Concert Fantasia

Today I wanted to share with you an incredible but forgotten gem: Concert Fantasia by Tchaikovsky. Tchaikovsky composed it in 1884, and it was very popular for about twenty years, then virtually disappeared from the public repertoire for a hundred years, until the late 20th Century. The reason for its disappearance escapes me – I’ll let you be the judge, but I think it is Tchaikovsky’s finest work.

Concert Fantasia is basically a concerto for piano and orchestra that doesn’t follow traditional concerto rules, as it has two movements instead of three. It seems to me that it’s the piano concerto that Tchaikovsky always wanted to compose. Tchaikovsky hated the sound of piano and orchestra together. About four minutes into this concerto the orchestra stops playing and the piano goes into a solo mode for more than nine minutes. Come to think of it, maybe this explains why this concerto disappeared for so long – conductors did not want to conduct it and musicians did not to play it. Concertos are usually a team sport of a solo instrument and orchestra – this one is not. I don’t know a single concerto where the conductor and whole orchestra sit on their hands and watch a solo piano go on an exploratory journey for almost a third of the concerto.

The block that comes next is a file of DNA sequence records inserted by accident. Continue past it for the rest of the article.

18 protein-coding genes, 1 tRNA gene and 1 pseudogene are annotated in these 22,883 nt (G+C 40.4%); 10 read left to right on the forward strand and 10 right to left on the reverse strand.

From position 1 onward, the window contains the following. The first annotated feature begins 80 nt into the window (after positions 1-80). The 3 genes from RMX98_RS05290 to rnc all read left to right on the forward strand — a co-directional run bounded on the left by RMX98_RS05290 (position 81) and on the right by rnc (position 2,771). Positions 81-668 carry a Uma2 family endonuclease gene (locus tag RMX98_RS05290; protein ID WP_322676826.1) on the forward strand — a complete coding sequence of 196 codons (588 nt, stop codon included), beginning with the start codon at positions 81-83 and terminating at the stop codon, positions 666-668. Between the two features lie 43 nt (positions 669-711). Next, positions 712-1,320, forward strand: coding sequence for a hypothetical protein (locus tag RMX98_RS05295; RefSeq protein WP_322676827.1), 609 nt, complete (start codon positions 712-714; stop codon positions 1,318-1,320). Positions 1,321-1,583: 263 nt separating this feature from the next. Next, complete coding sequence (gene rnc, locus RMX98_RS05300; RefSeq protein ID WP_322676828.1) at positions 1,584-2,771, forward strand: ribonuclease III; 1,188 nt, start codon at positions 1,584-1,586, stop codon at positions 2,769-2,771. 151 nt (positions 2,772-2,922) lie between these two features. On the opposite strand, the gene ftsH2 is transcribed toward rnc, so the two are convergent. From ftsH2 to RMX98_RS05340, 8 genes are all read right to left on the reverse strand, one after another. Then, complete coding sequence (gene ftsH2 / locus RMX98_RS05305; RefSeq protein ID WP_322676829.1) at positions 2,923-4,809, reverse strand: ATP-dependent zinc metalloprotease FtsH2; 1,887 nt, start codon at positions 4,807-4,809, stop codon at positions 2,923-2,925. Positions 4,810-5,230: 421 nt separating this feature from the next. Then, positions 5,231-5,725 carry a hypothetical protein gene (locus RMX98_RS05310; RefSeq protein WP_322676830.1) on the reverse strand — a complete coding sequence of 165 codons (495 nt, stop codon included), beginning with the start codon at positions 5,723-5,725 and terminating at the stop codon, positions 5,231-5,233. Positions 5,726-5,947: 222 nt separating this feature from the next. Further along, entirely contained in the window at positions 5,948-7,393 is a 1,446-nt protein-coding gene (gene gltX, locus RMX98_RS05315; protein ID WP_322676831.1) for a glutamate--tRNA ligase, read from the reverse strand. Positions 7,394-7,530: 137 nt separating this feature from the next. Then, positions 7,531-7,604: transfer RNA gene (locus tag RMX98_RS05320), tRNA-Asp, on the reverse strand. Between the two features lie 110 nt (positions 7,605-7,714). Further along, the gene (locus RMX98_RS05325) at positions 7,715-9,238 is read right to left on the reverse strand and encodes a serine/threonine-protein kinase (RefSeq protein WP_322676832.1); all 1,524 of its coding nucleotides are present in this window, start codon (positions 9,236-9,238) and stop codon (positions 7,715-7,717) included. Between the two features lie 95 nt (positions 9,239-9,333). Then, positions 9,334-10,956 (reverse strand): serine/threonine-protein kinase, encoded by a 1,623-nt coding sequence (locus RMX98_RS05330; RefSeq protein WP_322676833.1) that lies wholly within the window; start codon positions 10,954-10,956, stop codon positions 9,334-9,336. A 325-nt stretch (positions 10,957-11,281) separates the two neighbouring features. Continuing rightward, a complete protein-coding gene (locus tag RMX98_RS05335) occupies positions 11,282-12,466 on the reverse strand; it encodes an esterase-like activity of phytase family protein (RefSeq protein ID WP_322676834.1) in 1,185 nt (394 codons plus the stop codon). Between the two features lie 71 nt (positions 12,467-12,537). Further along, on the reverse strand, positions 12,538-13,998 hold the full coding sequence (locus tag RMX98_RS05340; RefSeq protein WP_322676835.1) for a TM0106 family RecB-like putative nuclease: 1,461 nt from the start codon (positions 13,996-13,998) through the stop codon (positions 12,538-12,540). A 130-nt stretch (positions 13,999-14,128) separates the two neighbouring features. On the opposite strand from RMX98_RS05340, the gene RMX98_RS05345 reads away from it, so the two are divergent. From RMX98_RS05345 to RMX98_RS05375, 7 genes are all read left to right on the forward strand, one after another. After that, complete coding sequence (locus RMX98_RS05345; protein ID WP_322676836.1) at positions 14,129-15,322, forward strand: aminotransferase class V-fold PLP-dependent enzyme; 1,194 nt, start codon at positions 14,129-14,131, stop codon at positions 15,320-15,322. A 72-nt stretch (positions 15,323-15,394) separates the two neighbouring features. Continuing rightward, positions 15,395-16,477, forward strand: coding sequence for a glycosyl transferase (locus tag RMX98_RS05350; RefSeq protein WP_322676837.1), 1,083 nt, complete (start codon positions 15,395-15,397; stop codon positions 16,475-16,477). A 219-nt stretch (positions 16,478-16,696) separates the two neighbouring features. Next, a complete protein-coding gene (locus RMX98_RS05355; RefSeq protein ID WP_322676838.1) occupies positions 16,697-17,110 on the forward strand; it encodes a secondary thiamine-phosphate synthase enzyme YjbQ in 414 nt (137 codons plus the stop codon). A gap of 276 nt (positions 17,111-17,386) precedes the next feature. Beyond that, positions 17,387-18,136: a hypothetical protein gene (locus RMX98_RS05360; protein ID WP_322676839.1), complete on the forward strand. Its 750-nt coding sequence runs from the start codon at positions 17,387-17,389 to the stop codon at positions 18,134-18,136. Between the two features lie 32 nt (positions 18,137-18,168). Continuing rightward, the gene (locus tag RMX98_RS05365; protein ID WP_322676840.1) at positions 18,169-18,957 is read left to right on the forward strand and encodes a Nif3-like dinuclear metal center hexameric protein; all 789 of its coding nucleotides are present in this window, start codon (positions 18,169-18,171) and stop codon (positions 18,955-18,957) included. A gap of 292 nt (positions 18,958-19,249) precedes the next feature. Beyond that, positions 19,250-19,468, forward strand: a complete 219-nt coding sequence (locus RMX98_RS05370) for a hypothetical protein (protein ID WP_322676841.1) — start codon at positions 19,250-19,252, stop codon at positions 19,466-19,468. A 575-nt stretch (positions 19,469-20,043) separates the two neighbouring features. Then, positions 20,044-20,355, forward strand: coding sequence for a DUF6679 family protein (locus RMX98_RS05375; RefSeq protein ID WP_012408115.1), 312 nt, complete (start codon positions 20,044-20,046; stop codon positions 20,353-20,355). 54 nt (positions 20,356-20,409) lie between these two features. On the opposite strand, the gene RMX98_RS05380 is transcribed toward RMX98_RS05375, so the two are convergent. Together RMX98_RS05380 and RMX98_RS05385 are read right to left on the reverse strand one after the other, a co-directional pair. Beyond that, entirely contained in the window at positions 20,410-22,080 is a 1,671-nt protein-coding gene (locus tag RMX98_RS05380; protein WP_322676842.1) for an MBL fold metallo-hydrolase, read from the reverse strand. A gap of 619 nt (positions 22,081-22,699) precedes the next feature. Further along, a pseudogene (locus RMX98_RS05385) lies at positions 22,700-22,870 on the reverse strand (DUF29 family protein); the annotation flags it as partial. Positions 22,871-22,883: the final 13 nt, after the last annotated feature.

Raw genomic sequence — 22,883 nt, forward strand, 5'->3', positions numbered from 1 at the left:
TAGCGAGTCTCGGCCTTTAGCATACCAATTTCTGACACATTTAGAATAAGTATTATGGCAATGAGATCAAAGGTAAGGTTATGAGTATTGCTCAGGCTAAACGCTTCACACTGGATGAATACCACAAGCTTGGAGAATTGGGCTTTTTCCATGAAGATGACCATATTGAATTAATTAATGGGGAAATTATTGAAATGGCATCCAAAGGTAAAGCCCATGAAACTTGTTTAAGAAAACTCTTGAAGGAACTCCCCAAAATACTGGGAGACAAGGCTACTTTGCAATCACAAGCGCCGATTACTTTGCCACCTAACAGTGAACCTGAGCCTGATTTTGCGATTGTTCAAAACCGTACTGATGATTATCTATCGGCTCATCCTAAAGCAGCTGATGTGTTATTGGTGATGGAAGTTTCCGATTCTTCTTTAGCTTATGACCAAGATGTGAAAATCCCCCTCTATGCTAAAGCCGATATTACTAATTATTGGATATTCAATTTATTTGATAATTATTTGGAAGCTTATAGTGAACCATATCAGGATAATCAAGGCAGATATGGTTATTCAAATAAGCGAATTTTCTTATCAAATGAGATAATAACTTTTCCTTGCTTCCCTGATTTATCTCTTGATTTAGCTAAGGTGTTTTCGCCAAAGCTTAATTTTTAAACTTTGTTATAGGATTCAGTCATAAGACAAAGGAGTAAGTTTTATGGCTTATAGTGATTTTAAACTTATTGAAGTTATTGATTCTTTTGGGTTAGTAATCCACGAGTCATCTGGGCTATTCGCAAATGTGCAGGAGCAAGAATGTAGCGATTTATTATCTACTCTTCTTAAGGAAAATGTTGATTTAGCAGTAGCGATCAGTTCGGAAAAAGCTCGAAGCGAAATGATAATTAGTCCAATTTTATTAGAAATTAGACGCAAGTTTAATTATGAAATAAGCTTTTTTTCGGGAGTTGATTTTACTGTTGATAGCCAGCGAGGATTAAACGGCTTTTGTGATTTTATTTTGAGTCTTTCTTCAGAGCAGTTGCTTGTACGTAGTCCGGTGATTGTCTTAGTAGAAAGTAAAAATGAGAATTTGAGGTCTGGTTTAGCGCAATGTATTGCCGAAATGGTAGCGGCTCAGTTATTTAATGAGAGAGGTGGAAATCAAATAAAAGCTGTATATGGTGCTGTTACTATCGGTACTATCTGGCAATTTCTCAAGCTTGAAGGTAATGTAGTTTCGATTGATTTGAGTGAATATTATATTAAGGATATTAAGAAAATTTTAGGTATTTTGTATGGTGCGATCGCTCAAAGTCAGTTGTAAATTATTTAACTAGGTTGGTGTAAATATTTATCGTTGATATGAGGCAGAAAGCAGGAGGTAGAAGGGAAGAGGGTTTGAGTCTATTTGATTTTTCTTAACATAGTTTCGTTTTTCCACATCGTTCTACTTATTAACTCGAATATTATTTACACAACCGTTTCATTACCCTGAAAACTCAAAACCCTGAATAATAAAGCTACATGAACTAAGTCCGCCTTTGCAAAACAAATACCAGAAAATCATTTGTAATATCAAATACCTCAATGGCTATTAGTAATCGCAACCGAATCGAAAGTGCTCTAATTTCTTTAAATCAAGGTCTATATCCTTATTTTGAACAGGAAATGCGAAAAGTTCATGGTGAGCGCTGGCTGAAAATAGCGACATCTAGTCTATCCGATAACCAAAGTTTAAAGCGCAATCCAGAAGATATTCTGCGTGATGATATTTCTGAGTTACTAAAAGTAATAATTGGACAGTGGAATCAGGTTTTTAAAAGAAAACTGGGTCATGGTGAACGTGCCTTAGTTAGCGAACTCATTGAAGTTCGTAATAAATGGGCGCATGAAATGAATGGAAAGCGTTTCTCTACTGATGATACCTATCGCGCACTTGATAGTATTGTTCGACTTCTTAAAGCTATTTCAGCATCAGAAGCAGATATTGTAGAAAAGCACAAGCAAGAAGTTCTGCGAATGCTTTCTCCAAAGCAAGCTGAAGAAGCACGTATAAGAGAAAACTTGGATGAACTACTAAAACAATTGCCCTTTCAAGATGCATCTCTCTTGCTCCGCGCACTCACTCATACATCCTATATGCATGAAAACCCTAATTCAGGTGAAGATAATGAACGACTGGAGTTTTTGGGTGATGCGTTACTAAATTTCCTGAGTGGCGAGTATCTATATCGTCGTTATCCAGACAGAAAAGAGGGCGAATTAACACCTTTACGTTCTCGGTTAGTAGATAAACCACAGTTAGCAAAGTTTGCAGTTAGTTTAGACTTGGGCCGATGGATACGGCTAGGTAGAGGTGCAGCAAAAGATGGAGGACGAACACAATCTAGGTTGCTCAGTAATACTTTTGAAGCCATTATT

Previously I discussed Franz Liszt’s contribution to the modern piano – mainly his transformation of piano technique and creation of new, more technically demanding music for the much-improved piano. I argued that without Liszt the music of Grieg, Rachmaninoff, and Brahms would sound very different. I should add Tchaikovsky and especially this concerto to this list. Close your eyes and listen to the solo piano part – at times this instrument sounds like a complete orchestra (this is post-Liszt new music for new piano).

Moscow Philharmonic, Vladimir Ochinnikov (piano)

Moscow Radio Orchestra, Michael Pletnev (piano)

 

 

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